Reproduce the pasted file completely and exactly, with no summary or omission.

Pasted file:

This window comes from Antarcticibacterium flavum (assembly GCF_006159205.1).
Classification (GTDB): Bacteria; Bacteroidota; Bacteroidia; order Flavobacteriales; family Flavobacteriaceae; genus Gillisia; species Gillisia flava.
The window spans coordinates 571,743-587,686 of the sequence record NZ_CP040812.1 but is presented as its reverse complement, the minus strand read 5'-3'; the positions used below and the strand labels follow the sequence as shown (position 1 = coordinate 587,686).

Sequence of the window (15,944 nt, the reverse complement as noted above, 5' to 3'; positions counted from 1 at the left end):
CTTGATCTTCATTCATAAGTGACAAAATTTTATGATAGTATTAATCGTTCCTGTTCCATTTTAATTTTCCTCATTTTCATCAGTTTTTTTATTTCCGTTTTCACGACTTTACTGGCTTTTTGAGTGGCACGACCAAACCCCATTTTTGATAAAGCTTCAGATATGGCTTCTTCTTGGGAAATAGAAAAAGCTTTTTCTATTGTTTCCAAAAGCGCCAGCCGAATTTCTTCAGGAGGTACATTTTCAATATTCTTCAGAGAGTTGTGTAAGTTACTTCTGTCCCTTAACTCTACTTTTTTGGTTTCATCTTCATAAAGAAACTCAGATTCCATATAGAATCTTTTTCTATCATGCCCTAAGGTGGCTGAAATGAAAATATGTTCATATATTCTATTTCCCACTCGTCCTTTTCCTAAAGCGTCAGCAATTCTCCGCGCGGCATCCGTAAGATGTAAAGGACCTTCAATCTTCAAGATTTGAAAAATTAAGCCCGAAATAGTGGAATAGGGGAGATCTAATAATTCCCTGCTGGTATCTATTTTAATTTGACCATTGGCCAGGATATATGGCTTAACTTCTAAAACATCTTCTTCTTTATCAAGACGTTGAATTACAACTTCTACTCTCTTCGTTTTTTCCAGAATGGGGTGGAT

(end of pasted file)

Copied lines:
This window comes from Antarcticibacterium flavum (assembly GCF_006159205.1).
Classification (GTDB): Bacteria; Bacteroidota; Bacteroidia; order Flavobacteriales; family Flavobacteriaceae; genus Gillisia; species Gillisia flava.
The window spans coordinates 571,743-587,686 of the sequence record NZ_CP040812.1 but is presented as its reverse complement, the minus strand read 5'-3'; the positions used below and the strand labels follow the sequence as shown (position 1 = coordinate 587,686).

Sequence of the window (15,944 nt, the reverse complement as noted above, 5' to 3'; positions counted from 1 at the left end):
CTTGATCTTCATTCATAAGTGACAAAATTTTATGATAGTATTAATCGTTCCTGTTCCATTTTAATTTTCCTCATTTTCATCAGTTTTTTTATTTCCGTTTTCACGACTTTACTGGCTTTTTGAGTGGCACGACCAAACCCCATTTTTGATAAAGCTTCAGATATGGCTTCTTCTTGGGAAATAGAAAAAGCTTTTTCTATTGTTTCCAAAAGCGCCAGCCGAATTTCTTCAGGAGGTACATTTTCAATATTCTTCAGAGAGTTGTGTAAGTTACTTCTGTCCCTTAACTCTACTTTTTTGGTTTCATCTTCATAAAGAAACTCAGATTCCATATAGAATCTTTTTCTATCATGCCCTAAGGTGGCTGAAATGAAAATATGTTCATATATTCTATTTCCCACTCGTCCTTTTCCTAAAGCGTCAGCAATTCTCCGCGCGGCATCCGTAAGATGTAAAGGACCTTCAATCTTCAAGATTTGAAAAATTAAGCCCGAAATAGTGGAATAGGGGAGATCTAATAATTCCCTGCTGGTATCTATTTTAATTTGACCATTGGCCAGGATATATGGCTTAACTTCTAAAACATCTTCTTCTTTATCAAGACGTTGAATTACAACTTCTACTCTCTTCGTTTTTTCCAGAATGGGGTGGAT